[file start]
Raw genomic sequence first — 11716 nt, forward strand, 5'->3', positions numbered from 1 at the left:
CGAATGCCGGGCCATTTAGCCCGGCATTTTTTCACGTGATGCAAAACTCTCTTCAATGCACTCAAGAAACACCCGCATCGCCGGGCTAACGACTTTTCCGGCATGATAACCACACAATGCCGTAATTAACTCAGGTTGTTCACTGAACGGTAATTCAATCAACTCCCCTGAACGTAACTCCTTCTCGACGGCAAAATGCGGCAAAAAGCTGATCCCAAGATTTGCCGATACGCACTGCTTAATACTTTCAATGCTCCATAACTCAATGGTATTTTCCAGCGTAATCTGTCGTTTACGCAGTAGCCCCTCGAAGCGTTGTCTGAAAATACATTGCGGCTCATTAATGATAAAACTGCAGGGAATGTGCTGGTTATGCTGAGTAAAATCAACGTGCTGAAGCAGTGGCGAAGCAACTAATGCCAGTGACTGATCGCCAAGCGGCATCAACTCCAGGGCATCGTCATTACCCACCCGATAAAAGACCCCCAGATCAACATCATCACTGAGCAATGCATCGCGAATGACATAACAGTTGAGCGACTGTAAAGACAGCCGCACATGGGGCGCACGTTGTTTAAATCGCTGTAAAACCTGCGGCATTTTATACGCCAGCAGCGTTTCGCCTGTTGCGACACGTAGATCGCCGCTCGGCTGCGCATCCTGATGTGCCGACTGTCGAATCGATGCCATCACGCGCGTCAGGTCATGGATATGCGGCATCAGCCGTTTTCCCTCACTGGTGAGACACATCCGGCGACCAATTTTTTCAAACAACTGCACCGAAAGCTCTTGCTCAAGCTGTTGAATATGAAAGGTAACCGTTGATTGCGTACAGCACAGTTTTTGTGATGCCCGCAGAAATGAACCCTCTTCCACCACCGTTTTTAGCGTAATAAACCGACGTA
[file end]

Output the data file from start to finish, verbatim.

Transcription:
Raw genomic sequence first — 11716 nt, forward strand, 5'->3', positions numbered from 1 at the left:
CGAATGCCGGGCCATTTAGCCCGGCATTTTTTCACGTGATGCAAAACTCTCTTCAATGCACTCAAGAAACACCCGCATCGCCGGGCTAACGACTTTTCCGGCATGATAACCACACAATGCCGTAATTAACTCAGGTTGTTCACTGAACGGTAATTCAATCAACTCCCCTGAACGTAACTCCTTCTCGACGGCAAAATGCGGCAAAAAGCTGATCCCAAGATTTGCCGATACGCACTGCTTAATACTTTCAATGCTCCATAACTCAATGGTATTTTCCAGCGTAATCTGTCGTTTACGCAGTAGCCCCTCGAAGCGTTGTCTGAAAATACATTGCGGCTCATTAATGATAAAACTGCAGGGAATGTGCTGGTTATGCTGAGTAAAATCAACGTGCTGAAGCAGTGGCGAAGCAACTAATGCCAGTGACTGATCGCCAAGCGGCATCAACTCCAGGGCATCGTCATTACCCACCCGATAAAAGACCCCCAGATCAACATCATCACTGAGCAATGCATCGCGAATGACATAACAGTTGAGCGACTGTAAAGACAGCCGCACATGGGGCGCACGTTGTTTAAATCGCTGTAAAACCTGCGGCATTTTATACGCCAGCAGCGTTTCGCCTGTTGCGACACGTAGATCGCCGCTCGGCTGCGCATCCTGATGTGCCGACTGTCGAATCGATGCCATCACGCGCGTCAGGTCATGGATATGCGGCATCAGCCGTTTTCCCTCACTGGTGAGACACATCCGGCGACCAATTTTTTCAAACAACTGCACCGAAAGCTCTTGCTCAAGCTGTTGAATATGAAAGGTAACCGTTGATTGCGTACAGCACAGTTTTTGTGATGCCCGCAGAAATGAACCCTCTTCCACCACCGTTTTTAGCGTAATAAACCGACGTA